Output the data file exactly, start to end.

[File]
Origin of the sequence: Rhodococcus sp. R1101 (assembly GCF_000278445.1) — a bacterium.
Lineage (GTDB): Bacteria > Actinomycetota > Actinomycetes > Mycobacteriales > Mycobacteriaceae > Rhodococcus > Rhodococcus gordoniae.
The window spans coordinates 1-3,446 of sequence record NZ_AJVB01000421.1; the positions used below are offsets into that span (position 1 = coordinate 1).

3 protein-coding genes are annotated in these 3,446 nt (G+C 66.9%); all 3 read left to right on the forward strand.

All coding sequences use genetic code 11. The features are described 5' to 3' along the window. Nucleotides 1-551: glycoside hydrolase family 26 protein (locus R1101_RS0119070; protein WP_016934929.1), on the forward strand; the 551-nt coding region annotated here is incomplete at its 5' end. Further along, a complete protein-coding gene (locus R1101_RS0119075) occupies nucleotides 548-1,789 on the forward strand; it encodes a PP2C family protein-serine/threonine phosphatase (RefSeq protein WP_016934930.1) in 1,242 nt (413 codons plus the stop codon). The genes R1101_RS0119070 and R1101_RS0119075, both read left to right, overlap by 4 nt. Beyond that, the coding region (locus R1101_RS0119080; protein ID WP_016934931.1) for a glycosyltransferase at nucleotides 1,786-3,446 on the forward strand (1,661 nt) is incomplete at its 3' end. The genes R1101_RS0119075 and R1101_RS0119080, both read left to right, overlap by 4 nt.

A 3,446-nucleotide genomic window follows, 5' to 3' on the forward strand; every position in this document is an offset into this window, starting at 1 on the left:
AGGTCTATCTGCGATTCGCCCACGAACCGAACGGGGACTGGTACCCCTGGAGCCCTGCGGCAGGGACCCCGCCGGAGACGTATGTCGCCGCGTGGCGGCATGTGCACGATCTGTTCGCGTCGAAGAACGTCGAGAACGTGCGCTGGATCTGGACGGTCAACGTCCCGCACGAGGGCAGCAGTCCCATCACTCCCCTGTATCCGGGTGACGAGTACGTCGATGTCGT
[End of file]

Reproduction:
Origin of the sequence: Rhodococcus sp. R1101 (assembly GCF_000278445.1) — a bacterium.
Lineage (GTDB): Bacteria > Actinomycetota > Actinomycetes > Mycobacteriales > Mycobacteriaceae > Rhodococcus > Rhodococcus gordoniae.
The window spans coordinates 1-3,446 of sequence record NZ_AJVB01000421.1; the positions used below are offsets into that span (position 1 = coordinate 1).

3 protein-coding genes are annotated in these 3,446 nt (G+C 66.9%); all 3 read left to right on the forward strand.

All coding sequences use genetic code 11. The features are described 5' to 3' along the window. Nucleotides 1-551: glycoside hydrolase family 26 protein (locus R1101_RS0119070; protein WP_016934929.1), on the forward strand; the 551-nt coding region annotated here is incomplete at its 5' end. Further along, a complete protein-coding gene (locus R1101_RS0119075) occupies nucleotides 548-1,789 on the forward strand; it encodes a PP2C family protein-serine/threonine phosphatase (RefSeq protein WP_016934930.1) in 1,242 nt (413 codons plus the stop codon). The genes R1101_RS0119070 and R1101_RS0119075, both read left to right, overlap by 4 nt. Beyond that, the coding region (locus R1101_RS0119080; protein ID WP_016934931.1) for a glycosyltransferase at nucleotides 1,786-3,446 on the forward strand (1,661 nt) is incomplete at its 3' end. The genes R1101_RS0119075 and R1101_RS0119080, both read left to right, overlap by 4 nt.

A 3,446-nucleotide genomic window follows, 5' to 3' on the forward strand; every position in this document is an offset into this window, starting at 1 on the left:
AGGTCTATCTGCGATTCGCCCACGAACCGAACGGGGACTGGTACCCCTGGAGCCCTGCGGCAGGGACCCCGCCGGAGACGTATGTCGCCGCGTGGCGGCATGTGCACGATCTGTTCGCGTCGAAGAACGTCGAGAACGTGCGCTGGATCTGGACGGTCAACGTCCCGCACGAGGGCAGCAGTCCCATCACTCCCCTGTATCCGGGTGACGAGTACGTCGATGTCGT